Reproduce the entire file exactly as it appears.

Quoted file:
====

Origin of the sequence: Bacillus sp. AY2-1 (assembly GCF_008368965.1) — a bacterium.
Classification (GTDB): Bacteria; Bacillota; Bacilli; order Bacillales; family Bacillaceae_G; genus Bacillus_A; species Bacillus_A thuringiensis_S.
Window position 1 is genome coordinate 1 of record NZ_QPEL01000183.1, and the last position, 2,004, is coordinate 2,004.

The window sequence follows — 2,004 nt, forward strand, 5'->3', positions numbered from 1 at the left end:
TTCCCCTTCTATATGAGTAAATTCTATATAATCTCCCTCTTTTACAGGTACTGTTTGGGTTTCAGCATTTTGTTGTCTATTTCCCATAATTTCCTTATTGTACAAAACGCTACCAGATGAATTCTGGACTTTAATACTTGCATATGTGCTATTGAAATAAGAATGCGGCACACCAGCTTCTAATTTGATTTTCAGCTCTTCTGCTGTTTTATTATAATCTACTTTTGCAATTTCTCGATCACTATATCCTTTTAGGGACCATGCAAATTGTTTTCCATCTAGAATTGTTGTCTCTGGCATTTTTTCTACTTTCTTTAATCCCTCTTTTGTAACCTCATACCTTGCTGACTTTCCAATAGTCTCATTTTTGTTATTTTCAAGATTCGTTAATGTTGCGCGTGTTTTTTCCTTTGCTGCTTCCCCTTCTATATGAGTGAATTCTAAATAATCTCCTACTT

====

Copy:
Origin of the sequence: Bacillus sp. AY2-1 (assembly GCF_008368965.1) — a bacterium.
Classification (GTDB): Bacteria; Bacillota; Bacilli; order Bacillales; family Bacillaceae_G; genus Bacillus_A; species Bacillus_A thuringiensis_S.
Window position 1 is genome coordinate 1 of record NZ_QPEL01000183.1, and the last position, 2,004, is coordinate 2,004.

The window sequence follows — 2,004 nt, forward strand, 5'->3', positions numbered from 1 at the left end:
TTCCCCTTCTATATGAGTAAATTCTATATAATCTCCCTCTTTTACAGGTACTGTTTGGGTTTCAGCATTTTGTTGTCTATTTCCCATAATTTCCTTATTGTACAAAACGCTACCAGATGAATTCTGGACTTTAATACTTGCATATGTGCTATTGAAATAAGAATGCGGCACACCAGCTTCTAATTTGATTTTCAGCTCTTCTGCTGTTTTATTATAATCTACTTTTGCAATTTCTCGATCACTATATCCTTTTAGGGACCATGCAAATTGTTTTCCATCTAGAATTGTTGTCTCTGGCATTTTTTCTACTTTCTTTAATCCCTCTTTTGTAACCTCATACCTTGCTGACTTTCCAATAGTCTCATTTTTGTTATTTTCAAGATTCGTTAATGTTGCGCGTGTTTTTTCCTTTGCTGCTTCCCCTTCTATATGAGTGAATTCTAAATAATCTCCTACTT